As a cultural anthropologist and astute observer of the contemporary social scene, I can attest that we are all victims of our society—the insidious and relentless advertisements and television commercials that tell us what to buy, how to look and dress; that tell us we will finally be happy if only we bought this or that product, and news soundbytes and talk shows that tell us what to think and how to vote. By spreading disinformation, our smartphones have become Weapons of Mass Deception. Thousands of times a day, we are bombarded by illusions that do not have our best interest at heart.
As long ago as 1968, Thomas Merton—friend of Martin Luther King, Jr., the Dalai Lama, and Thich Nhat Hanh—understood the dangers of the world we live in today when he said, “The wrong idea of personal fulfillment is promoted by commercialism. Advertisements try to sell things which none of us would buy in our right mind; so they keep us in our wrong mind. There is a kind of self-fulfillment that fulfils nothing but your illusory self. What truly matters is not how to get the most out of life, but how to recollect yourself so that you can fully give yourself.”
They say the average American sees as many as 5,000 advertisements per day. That’s 1.8 million per year! I would say that holds true in much of the developed world nowadays. (Ever see a photo of downtown Tokyo or Times Square?) All those advertisements only serve to confuse you and to tell you who and what you should be. Don’t let anyone try to convince you to be someone else. It’s okay to be exactly who you are. The world needs your uniqueness.
You may not be old enough to remember, but it wasn’t too long ago that there was no such thing as the Internet or email or cell phones. I grew up before all that new technology. The Internet didn’t exist until I was in college. Back then, we checked our mailbox once a day to see if we got any messages (letters). But nowadays, people are obsessed with how many messages they get. They neurotically check their email or social media messages dozens of times a day, some more than 150 times a day. That’s 54,000 times a year! Is it so important that “friends” you have never met tell you or show you what they ate for lunch or the artfully crafted cup of coffee they had at a coffee house? Can you live without the funny joke or funny picture someone shared on the Internet?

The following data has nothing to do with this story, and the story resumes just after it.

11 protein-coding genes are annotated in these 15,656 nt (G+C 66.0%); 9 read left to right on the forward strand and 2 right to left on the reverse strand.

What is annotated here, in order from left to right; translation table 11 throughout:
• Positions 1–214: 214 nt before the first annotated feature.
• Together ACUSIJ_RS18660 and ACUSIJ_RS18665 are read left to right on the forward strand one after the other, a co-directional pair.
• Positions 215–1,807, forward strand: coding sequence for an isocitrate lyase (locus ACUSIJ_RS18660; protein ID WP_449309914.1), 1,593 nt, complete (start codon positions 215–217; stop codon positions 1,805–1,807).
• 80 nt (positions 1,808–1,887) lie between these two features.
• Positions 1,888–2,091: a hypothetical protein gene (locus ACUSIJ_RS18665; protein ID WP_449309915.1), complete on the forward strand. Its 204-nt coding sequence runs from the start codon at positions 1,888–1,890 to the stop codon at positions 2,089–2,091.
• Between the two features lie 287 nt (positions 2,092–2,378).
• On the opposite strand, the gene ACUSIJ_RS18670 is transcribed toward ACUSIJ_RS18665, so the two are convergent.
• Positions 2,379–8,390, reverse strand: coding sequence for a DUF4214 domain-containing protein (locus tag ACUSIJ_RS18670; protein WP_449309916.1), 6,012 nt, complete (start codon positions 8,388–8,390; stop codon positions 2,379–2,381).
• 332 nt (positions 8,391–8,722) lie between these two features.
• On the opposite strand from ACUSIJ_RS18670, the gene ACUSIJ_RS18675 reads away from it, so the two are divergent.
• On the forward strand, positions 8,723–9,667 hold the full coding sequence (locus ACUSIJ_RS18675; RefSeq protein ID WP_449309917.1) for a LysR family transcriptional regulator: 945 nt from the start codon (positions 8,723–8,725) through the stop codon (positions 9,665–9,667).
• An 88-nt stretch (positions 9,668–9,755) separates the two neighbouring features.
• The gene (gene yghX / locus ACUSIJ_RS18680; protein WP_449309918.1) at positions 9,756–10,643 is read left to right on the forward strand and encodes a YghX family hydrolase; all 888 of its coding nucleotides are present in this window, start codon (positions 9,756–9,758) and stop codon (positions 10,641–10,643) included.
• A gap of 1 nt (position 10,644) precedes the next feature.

It has been reported that social media designers purposely created “likes” and “follows” to addict you to their product or service in the same way that cigarette manufacturers purposely added nicotine to addict users. They use psychology to devise ways to make you unwittingly browse longer on a webpage. As proof that cell phones and social media are addictive, it was reported in 2019 that P. Diddy, the popular American rapper and songwriter, checked himself into an addiction center because of his obsession with his smart phone. He purportedly checked his phone over 600 times a day. That’s every 1.5 minutes during the waking day. That’s 18,000 times a month and over 200,000 times a year!
Recent reports state that insurance companies use your social media presence to “spy” on you to determine whether or not they should sell life, health, or automobile insurance to you and at what rate. (You might want to reconsider posting pictures of yourself playing beer-pong at a party.) Employers, colleges, and even the federal government all spy on your social media accounts to make decisions about you.
I used to teach a popular university literature course in a packed auditorium. As I circulated around the cavernous hall looking over students’ shoulders, I noticed that half of them were checking social media instead of paying attention to class. And that was ten years ago!
Andy Warhol once said that every person gets fifteen minutes of fame in their life. Nowadays, because of the Internet and social media, people want their fifteen minutes of fame every single day. “I have hundreds of friends!” they gleefully exclaim while swallowing an antidepressant pill prescribed for depression caused by loneliness. It turns out that the loneliest group of people is also the group that is the most “plugged in,” people who are high school and college age.
It amazes me how many people say, “I don’t have time in my busy life for this or that,” but they find hours and hours each day to read and post on social media, to aimlessly browse the Internet, or to binge-watch mind-numbing television. Just put down your smartphone. Turn it off. Unplug. Walk away.
How liberating it was to turn off my Facebook and Twitter accounts and to start living again. I even found myself checking my email less and less each day. What’s that warm, bright light shining in the sky? The sun, you say.
John Smelcer is the author of over 50 books. He is the inaugural writer-in-residence for the Charter for Compassion, where he teaches the global online course “Poetry for Inspiration and Well-Being.” Some of the text from this blog is excerpted from his forthcoming book, A New Day. Learn more at www.johnsmelcer.com